New York Gov. David Paterson, joined by lawmakers and Mayor Michael Bloomberg, held a press conference Thursday announcing his decision to officially submit a same-sex marriage bill, forcing the state legislature to take up the issue before it's prepared to do so.
"Silence is not a means for fighting against injustice," said Paterson, referring to the criticism made against Albany after lawmakers decided against making New York the next state allowing same-sex marriage. “What we have is not a crisis of issues; we have a crisis of leadership,” Paterson said. “We’re going to fill that vacuum today. I’m introducing a bill to bring marriage equality to the state of New York.”
"States should not be in the business of deciding who we can and can't marry," added Paterson. "The timing is always right. It's just a matter of who is willing to take the step, and I am."
“When it comes to recognizing civil rights, New York state has always been a leader,” Bloomberg said, citing the fight for women’s suffrage, immigration rights and equal rights for African Americans. “Keeping with that proud history, I agree with the governor that New York should be the next state to allow same-sex marriages.”
The governor faces many challenges, one of his biggest coming from Sen. Ruben Diaz, who is also a pentecostal pastor. He plans to eagerly fight this legislation. He has called on the New York Hispanic Clergy Organization to meet on Thursday, the same day that the bill was introduced according to the New York Daily News.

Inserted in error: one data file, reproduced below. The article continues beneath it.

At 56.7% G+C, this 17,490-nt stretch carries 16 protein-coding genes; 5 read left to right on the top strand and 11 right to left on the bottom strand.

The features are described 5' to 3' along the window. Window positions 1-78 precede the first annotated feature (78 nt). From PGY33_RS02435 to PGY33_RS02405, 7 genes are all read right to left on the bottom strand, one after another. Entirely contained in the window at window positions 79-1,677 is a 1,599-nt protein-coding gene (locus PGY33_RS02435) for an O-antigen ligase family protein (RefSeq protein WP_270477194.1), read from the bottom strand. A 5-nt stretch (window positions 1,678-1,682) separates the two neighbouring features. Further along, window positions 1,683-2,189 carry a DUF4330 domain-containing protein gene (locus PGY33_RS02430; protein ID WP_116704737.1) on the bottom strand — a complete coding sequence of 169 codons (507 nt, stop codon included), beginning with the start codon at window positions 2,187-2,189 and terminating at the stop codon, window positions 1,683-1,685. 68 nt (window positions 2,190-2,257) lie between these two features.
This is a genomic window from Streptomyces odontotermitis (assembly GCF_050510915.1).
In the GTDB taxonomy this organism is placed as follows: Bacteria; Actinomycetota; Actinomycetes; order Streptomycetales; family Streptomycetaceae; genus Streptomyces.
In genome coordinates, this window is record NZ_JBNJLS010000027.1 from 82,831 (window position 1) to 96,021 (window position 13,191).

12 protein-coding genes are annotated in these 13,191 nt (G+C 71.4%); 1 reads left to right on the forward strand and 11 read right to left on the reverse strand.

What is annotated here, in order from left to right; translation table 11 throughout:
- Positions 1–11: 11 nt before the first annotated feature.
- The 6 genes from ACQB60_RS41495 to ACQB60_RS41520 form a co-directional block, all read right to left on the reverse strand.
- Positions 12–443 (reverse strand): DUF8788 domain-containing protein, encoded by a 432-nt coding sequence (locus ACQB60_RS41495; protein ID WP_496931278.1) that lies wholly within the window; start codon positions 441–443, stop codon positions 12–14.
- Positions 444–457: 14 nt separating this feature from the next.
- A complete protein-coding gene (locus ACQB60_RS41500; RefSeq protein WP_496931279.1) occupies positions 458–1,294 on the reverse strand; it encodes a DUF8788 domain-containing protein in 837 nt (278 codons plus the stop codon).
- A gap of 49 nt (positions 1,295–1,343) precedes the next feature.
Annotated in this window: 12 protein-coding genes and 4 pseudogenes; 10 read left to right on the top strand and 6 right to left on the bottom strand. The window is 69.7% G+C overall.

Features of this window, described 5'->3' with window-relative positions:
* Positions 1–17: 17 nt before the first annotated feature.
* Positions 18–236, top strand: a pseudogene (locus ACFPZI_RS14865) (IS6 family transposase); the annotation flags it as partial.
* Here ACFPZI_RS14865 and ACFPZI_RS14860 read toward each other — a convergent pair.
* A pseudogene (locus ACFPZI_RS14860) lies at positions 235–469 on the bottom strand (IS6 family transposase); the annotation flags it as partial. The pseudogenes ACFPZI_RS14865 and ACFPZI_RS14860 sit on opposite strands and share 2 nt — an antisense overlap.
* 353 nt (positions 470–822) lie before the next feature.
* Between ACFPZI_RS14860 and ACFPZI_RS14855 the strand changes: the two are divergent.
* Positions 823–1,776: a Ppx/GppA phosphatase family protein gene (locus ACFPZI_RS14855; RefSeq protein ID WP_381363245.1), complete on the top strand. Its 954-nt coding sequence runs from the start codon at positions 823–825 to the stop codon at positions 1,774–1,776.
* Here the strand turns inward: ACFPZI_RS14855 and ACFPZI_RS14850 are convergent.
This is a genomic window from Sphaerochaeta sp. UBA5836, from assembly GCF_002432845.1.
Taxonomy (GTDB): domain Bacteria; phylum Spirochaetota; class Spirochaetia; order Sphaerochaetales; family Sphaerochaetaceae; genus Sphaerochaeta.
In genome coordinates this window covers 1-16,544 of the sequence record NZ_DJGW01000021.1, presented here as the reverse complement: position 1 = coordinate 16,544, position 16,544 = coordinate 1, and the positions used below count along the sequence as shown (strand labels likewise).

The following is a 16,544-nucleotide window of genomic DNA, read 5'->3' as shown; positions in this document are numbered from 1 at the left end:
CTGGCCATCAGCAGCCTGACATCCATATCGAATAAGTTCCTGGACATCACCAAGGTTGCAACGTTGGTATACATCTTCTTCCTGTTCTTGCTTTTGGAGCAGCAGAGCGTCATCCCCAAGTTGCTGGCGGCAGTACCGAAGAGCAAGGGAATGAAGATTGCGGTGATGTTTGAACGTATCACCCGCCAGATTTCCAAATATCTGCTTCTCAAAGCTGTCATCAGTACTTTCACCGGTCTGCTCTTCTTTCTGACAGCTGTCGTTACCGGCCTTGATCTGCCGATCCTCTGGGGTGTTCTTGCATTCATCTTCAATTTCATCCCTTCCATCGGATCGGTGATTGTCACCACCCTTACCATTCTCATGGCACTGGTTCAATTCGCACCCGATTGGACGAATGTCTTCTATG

"I think this is the wrong time to do it," Diaz said, according to the New York Post. He added that the incoming legislation is a particular insult to the newly installed archbishop Timothy Dolan. "[Paterson] is doing this as a welcoming ceremony for the new Catholic? It's ridiculous."
To add to the conflict, Archbishop Timonthy Dolan, who was installed Wednesday as the leader of the Roman Catholic Church of New York, hasn't minced words on his and the church's opposition to same-sex marriage. (See WABC-TV New York's report)
“You’ll find I don’t shy away from those things. I wouldn’t sidestep them,” said Dolan, in a news conference. “You could expect me to articulate that with all the clarity … I can muster.”
Hours before his installation Wednesday, Dolan said he will work with the state’s other Roman Catholic bishops to defeat legislation that would legalize same-sex marriage. Paterson, who is expected to attend Dolan’s installation Mass in St. Patrick’s Cathedral, is set to introduce a gay marriage bill Thursday.
Senate majority leader Malcolm Smith has said in the past that the senate will only vote on the bill if there is enough support for it to pass; it is currently thought to be several votes short of the necessary threshold for passage.
Elizabeth Benjamin of the Daily News reports,"Sen. Tom Duane, who was initially not pleased with Paterson's decision to push gay marriage, now says he believes the bill will pass "with bipartisan support," although he isn't naming the names of any GOP supporters."